(Not) asked and answered: Doug Oliver’s campaign raises questions about the ‘experience’ issue

 Doug Oliver and campaign spokesman Mustafa Rashed interact with voters on the Broad Street Line. (Tracie Van Auken/for NewsWorks)

Doug Oliver and campaign spokesman Mustafa Rashed interact with voters on the Broad Street Line. (Tracie Van Auken/for NewsWorks)

In the waning days of the mayoral-primary season, NinetyNine reached out to the six Democratic candidates to pose a question about, well, questions.

Specificially, we wanted to hear their response to this query: What question hasn’t been asked of a competitor(s), or of yourself, that you wish had been? (And if it’s the latter, please provide a response).

Mayoral candidate Doug Oliver‘s campaign manager Mustafa Rashed used this question as an opportunity to examine what he considers an overall shortcoming of how an issue was covered, rather than to put a foe on the spot. (Oliver’s initial comments about the lack of independent polling were nixed after one such poll finally arrived earlier this week).

Experience has been one of the dominant story lines in this race. And when it comes to Doug Oliver, one of the common narratives has been to disregard his work experience.

I’d like to ask if experience is so important, are we only talking about elected experience? Because that’s certainly not executive experience. And more importantly, just where exactly has that experience gotten us?

With all due respect to the other candidates and their impressive decades of experience and accomplishments — our school system isn’t highly functional, our tax structure isn’t competitive and we don’t just have a poverty problem, we’ve had to create a new category: “The super poor.”

Young people don’t leave the city because we don’t have protected bike lanes; they leave the city because they know we’re not going to educate their children.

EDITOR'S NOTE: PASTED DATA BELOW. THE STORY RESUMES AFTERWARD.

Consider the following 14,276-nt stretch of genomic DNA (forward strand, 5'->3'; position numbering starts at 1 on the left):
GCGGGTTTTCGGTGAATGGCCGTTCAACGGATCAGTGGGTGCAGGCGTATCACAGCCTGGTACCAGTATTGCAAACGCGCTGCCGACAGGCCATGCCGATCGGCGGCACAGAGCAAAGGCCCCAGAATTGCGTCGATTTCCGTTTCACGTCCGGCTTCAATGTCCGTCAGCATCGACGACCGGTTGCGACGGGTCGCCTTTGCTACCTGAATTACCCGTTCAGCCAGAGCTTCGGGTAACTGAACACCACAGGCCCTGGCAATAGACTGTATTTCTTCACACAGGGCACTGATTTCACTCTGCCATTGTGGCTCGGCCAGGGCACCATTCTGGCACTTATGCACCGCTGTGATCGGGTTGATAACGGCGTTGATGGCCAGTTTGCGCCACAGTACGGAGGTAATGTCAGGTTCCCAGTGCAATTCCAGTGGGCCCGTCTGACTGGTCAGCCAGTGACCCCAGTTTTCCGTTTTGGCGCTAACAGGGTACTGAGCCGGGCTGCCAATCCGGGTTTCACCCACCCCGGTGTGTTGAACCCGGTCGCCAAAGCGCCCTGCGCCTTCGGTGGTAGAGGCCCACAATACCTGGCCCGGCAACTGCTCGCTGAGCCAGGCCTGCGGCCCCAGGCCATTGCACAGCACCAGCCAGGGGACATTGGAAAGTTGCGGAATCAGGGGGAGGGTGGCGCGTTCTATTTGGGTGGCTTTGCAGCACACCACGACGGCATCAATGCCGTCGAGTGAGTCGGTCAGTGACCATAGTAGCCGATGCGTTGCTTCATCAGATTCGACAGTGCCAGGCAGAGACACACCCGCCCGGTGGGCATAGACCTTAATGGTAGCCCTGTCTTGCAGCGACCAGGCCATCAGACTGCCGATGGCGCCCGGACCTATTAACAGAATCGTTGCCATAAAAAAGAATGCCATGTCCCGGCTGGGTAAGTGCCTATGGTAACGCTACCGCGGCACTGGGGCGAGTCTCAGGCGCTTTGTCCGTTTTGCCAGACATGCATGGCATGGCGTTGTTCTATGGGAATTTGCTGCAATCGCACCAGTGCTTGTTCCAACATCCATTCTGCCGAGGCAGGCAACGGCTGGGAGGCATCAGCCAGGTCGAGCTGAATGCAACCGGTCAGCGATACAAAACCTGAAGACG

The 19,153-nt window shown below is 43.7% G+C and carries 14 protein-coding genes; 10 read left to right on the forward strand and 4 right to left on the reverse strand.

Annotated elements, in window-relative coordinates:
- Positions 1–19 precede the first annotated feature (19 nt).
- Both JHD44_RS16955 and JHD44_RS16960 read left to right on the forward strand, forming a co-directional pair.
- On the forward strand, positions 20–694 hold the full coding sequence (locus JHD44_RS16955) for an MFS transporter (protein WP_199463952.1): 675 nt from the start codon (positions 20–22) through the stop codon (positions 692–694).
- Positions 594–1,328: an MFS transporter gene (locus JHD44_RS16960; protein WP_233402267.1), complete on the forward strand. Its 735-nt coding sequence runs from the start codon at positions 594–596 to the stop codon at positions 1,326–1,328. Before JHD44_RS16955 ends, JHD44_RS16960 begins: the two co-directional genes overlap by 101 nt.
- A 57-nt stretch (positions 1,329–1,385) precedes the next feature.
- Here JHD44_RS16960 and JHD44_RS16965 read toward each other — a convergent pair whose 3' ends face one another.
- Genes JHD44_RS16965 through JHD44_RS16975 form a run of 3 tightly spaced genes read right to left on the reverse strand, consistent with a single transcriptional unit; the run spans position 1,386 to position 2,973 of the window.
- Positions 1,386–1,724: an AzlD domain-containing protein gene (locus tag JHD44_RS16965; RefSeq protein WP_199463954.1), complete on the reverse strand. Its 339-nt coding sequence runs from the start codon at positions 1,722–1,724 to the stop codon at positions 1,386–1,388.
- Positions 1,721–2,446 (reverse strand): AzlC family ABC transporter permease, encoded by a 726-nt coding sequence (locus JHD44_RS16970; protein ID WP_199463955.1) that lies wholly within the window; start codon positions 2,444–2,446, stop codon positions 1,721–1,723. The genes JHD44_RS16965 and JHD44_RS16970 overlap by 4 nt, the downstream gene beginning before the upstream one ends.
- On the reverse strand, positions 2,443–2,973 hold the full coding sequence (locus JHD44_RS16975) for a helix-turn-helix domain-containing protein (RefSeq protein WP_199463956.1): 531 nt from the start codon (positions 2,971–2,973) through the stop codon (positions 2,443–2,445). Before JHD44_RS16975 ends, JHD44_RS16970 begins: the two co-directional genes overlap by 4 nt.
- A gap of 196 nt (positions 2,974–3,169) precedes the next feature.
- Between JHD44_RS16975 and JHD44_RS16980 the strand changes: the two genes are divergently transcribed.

People don’t leave the city because construction sites aren’t safe; they leave because they can’t find jobs.

I try to step outside of the campaign sometimes and think about what it must be like from the outside looking in.

I graduated from John Bartram High School 25 years ago. It wasn’t a picnic then, but I received a decent enough education. Now? They have metal detectors and teachers being assaulted by the students.

I’m off on a slight tangent here, but my point is this: What have other candidates done to fix our two biggest problems — schools and jobs during the last 25 years that the answer is “Hey, great job so far! How about a 26th year?”

The problem is politics. In no other business would repeated, continued failure of making progress be rewarded with anything other than termination. Yet here we are, four days out from May 19 and we’re not asking this question: Why? Why now do you deserve a shot to be mayor?

Candidates’ “(Not) asked and answered” responses will run over the course of the last week of the primary campaign season. Coming up Monday: Jim Kenney.

Previously

Lynne Abraham on women, children and the elderly

Tony Williams on narratives and stereotyped candidates

Nelson Diaz questions Jim Kenney on Morales issue

Milton Street asks Kenney about stop-and-frisk and young homicide victims

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